In the last 15 years, advisors have experienced drastic shifts in both market experience and client expectations.

In the early 2000s, as the stock market steadily rose following the “tech wreck,” advisors found themselves in the “performance era.” From 2000 to 2008, total hedge fund assets increased more than 380%.[1] Investors sought funds that would outperform the market, without paying much attention to costs.

The second stock market crash in a decade and the subsequent market rebound saw the beginnings of a shift into what could be called the “cost era.” Since 2008, inflows into passive funds have soared while flows into active funds have stagnated. Investors have favored the recent success of passive indexing and “smart” beta strategies, with an added emphasis on low cost.[2]

Today, higher market volatility, increasing regulatory scrutiny, a continued desire for cost transparency, and other factors have client relationships shifting once again. Advisors find themselves in a “New Value Era.” Client expectations demand a more holistic advisor, one who prioritizes risk and return in equal measure, who is deeply experienced and readily accessible, and who is as committed to clients’ long-term goals as clients themselves. Advisors who are able to leverage the key relationship drivers of the New Value Era — control, transparency, consistency, flexibility, and scalability — will be better equipped for growth.

1. Control

The New Value Era demands that advisors be well-positioned to exert more control both in terms of managing relationships and executing the investment process. But more control doesn’t mean forcing clients into one decision or another. Control is the ability of an advisor to provide the necessary foundation of trust and knowledge to guide clients toward the appropriate goals and, ultimately, the right investment decisions over time.

To do this, advisors need to have a true understanding of their clients, including their goals, risk tolerance and overall expectations, and to educate clients on investment approaches accordingly. With the appropriate investment support and engine behind them, advisors can focus on translating insight and market knowledge into expert advice and guidance.

2. Transparency

There remains a huge misperception among clients about the real value of low-cost investment vehicles. According to a 2016 Natixis individual advisor survey, “Six in 10 investors believe that passive investments are less risky, are better for minimizing losses, and offer better diversification.”[3] A myopic focus on fees and expenses has obfuscated relevant comparisons of risk, returns and diversity. Advisors must provide greater transparency not just about fees, but also about risk, strategy and process and how these influence portfolio building and management.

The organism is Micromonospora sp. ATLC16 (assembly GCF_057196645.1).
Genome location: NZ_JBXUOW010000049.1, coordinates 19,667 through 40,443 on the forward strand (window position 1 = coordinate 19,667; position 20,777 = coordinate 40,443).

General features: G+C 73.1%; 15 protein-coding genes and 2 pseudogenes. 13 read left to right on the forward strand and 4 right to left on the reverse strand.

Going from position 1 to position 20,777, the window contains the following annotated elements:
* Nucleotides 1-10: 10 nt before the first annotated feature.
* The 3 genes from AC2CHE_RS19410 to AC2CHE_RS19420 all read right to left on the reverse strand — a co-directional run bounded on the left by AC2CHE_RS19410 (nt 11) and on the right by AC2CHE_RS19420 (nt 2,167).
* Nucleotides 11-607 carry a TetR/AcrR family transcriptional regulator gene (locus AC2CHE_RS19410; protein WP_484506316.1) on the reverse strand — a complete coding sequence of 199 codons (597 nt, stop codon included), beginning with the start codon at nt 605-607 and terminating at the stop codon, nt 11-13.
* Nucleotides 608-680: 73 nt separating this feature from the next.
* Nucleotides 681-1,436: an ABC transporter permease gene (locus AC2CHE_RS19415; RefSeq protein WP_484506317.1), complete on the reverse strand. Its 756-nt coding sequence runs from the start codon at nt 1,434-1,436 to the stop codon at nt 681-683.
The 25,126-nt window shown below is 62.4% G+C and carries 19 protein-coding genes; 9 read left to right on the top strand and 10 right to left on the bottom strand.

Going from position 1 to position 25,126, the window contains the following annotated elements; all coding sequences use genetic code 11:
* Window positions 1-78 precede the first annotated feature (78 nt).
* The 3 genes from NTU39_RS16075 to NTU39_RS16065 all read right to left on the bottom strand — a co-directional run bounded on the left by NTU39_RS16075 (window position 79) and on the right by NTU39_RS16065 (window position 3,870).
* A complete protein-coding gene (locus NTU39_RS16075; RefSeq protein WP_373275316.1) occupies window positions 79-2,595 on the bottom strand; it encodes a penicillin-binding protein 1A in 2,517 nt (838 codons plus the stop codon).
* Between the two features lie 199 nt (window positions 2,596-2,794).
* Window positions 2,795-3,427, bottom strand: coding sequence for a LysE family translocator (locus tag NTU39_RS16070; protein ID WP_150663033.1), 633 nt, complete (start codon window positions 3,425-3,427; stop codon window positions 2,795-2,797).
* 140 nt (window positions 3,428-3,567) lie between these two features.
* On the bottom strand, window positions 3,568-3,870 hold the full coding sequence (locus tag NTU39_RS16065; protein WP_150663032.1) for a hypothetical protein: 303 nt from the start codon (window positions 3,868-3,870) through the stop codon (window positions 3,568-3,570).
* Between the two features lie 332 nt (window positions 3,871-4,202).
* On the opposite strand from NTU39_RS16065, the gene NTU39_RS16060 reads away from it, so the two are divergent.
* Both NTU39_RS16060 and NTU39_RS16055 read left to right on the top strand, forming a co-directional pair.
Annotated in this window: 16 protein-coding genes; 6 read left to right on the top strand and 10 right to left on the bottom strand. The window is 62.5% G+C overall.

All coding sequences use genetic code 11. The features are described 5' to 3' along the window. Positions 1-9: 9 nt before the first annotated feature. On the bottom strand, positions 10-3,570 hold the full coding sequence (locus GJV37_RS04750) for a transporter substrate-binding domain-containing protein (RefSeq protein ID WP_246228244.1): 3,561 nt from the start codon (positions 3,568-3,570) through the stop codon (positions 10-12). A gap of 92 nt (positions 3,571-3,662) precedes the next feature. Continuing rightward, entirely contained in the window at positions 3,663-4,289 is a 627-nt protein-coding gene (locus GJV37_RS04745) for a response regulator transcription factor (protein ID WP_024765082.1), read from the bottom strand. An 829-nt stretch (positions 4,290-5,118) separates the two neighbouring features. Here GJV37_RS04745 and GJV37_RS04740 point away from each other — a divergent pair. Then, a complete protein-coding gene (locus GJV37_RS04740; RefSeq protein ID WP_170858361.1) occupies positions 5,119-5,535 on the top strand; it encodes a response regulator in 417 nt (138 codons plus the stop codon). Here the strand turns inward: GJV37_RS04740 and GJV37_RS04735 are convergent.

3. Consistency

The start of 2016 saw the S&P 500 drop 9%, and investors responded by pulling back more than $3 billion in U.S. equity fund investments in the month of January.[4] Yet today the S&P is up more than 25% from its February low, which means significant returns left on the table for those who retreated. With volatility expected to be the new normal, clients need advisors who will guide them with a steady hand.

To demonstrate this, advisors must employ a sound investment process, which helps deliver long-term returns that acknowledge, but are insulated from, short-term volatility. What’s more, they must demonstrate consistency in insight and leadership, which requires access to deep investment knowledge and experience.

4. Flexibility

The client is king in the New Value Era. Clients who perceive the greatest value in their advisor relationship are those who feel the most investment and engagement on the part of their advisor. Advisors must demonstrate flexibility when it comes to relationship management, including the timing and means of responding to and anticipating clients’ wants and needs. Flexibility in the form of customized strategies is also essential. Clients are open to new approaches and vehicles, like alternatives, as long as advisors make it clear how all parts fit together in a portfolio tailored to them and that will evolve as their needs and appetite for risk do. 5. Scalability

Greater investment in client relationships is a key value driver for advisors. High perceived value is associated with increased share of wallet, referral activity, and the likelihood a client will choose to access a wider range of services. [5] To focus more time on client development and practice management, advisors can put in place a different investment management structure designed to meet the spectrum of client objectives and delivering reliable performance at scale.

The challenges facing advisors will only continue to grow, but that doesn’t have to come at the expense of the growth of their business. With as many as 100 million Americans[6] invested in the stock market, there’s a huge audience and a huge potential client base for advisors who able are to demonstrate control, transparency, consistency, flexibility and scalability and, ultimately, leverage the new value equation.


[1] http://content.rwbaird.com/RWB/Content/PDF/Insights/Whitepapers/hedge-funds-a-look-back-a-look-ahead.pdf

[2] http://www.visualcapitalist.com/rise-etf-passive-investing/

[3] http://www.fa-mag.com/userfiles/stories/whitepapers/2016/June/Individual-Investor-Survey-2016_white_paper-052516c.pdf

[4] http://www.fa-mag.com/userfiles/stories/whitepapers/2016/June/Individual-Investor-Survey-2016_white_paper-052516c.pdf

[5] https://www.vanguard.co.uk/documents/adv/literature/measuring-client-perceptions-adviser-value-tlor.pdf

[6] http://www.gallup.com/poll/190883/half-americans-own-stocks-matching-record-low.aspx; http://www.census.gov/prod/cen2010/briefs/c2010br-03.pdf

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